Seven Psychopaths

Seven Psycopaths

PLOT (spoiler alert!!!):

Marty Faranan is a struggling writer who dreams of finishing his screenplay, Seven Psychopaths. Marty’s best friend, Billy Bickle, is an unemployed actor who makes a living by kidnapping dogs and collecting the owners’ cash rewards for their safe return. His partner in crime is Hans Kieslowski, a religious man with a cancer-stricken wife, Myra. Billy helps Marty with Seven Psychopaths, suggesting he use the “Jack of Diamonds” killer, perpetrator of a recent double murder, as one of the seven “psychopaths” in his script. Marty writes a story for another psychopath, the “Quaker”, who stalks his daughter’s killer for decades, driving the killer to suicide and ultimately cutting his own throat to follow him to hell.

Billy and Hans steal a Shih Tzu, Bonny, unaware that it is the beloved pet of Charlie Costello, an unpredictable and violent gangster. Billy places an advertisement in the newspaper inviting “psychopaths” to call and share their “crazy or quirky” stories for him and Marty to use in their script. Charlie’s thugs, led by Paulo, discover Hans’s connection to the kidnapping. At a warehouse, they threaten to kill Marty and Hans unless they reveal Bonny’s location, but the Jack of Diamonds killer arrives and shoots the thugs. Marty and Billy meet Zachariah Rigby, who saw the advertisement and came to share his story. In his youth, Zachariah rescued a girl, Maggie, from a killer’s basement. As a couple, they embarked on a long career as “serial killer killers”, travelling America and dispatching murderers, ultimately separating when he became disillusioned with her cruel methods. Marty promises to place a message in the credits of Seven Psychopaths, asking Maggie to contact the regretful Zachariah. Charlie traces Myra to the cancer ward, killing her when she refuses to tell him Hans or Bonny’s whereabouts. Marty, Billy and Hans leave town with Bonny to escape Charlie. Marty tells the Quaker story to Hans, who reveals that it is true: Hans himself was the Quaker, and survived his attempted suicide. Marty unknowingly wrote his story after hearing it from Billy while drunk.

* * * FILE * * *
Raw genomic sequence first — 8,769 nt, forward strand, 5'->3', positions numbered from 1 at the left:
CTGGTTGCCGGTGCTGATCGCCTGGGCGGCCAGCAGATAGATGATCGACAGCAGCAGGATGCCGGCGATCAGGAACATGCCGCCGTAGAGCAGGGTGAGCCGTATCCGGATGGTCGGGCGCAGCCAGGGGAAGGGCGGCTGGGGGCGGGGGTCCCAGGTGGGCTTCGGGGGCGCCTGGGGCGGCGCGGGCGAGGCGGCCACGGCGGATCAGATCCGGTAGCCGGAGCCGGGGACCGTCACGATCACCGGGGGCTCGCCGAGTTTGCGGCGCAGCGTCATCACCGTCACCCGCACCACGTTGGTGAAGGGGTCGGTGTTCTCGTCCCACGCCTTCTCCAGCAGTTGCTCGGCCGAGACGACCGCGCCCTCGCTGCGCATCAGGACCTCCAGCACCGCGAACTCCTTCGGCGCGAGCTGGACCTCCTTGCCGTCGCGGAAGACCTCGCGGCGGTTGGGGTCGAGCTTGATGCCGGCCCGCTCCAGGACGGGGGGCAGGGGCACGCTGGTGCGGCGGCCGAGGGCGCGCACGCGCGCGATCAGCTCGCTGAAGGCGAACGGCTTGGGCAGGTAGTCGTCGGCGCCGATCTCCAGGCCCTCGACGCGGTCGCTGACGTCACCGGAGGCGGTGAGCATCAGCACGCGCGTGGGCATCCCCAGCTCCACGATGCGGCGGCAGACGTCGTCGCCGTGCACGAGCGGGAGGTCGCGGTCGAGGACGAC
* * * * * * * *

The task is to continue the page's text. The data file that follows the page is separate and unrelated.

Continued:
The trio drive into the desert. Billy suggests Seven Psychopaths end with an emotional shootout between the psychopaths and Charlie’s forces. Marty and Hans see a headline saying Billy is wanted in connection with the Jack of Diamonds killings. Marty confronts Billy, who reveals he assumed the Jack of Diamonds persona and went on a killing spree to give Marty inspiration for Seven Psychopaths. Disillusioned, Marty tells Billy they must go home. Meanwhile, Hans has a vision of Myra in a “grey place”. Hans questions his belief in the afterlife, dismissing Marty’s reassurances that his vision was a peyote hallucination. Billy sets fire to the car, stranding the trio in the desert, and calls Charlie, telling him their location. Billy intends to make the climactic shootout he envisioned a reality. Upset by Hans’s loss of faith, Billy claims he caused the hallucination by impersonating Myra. Hans leaves.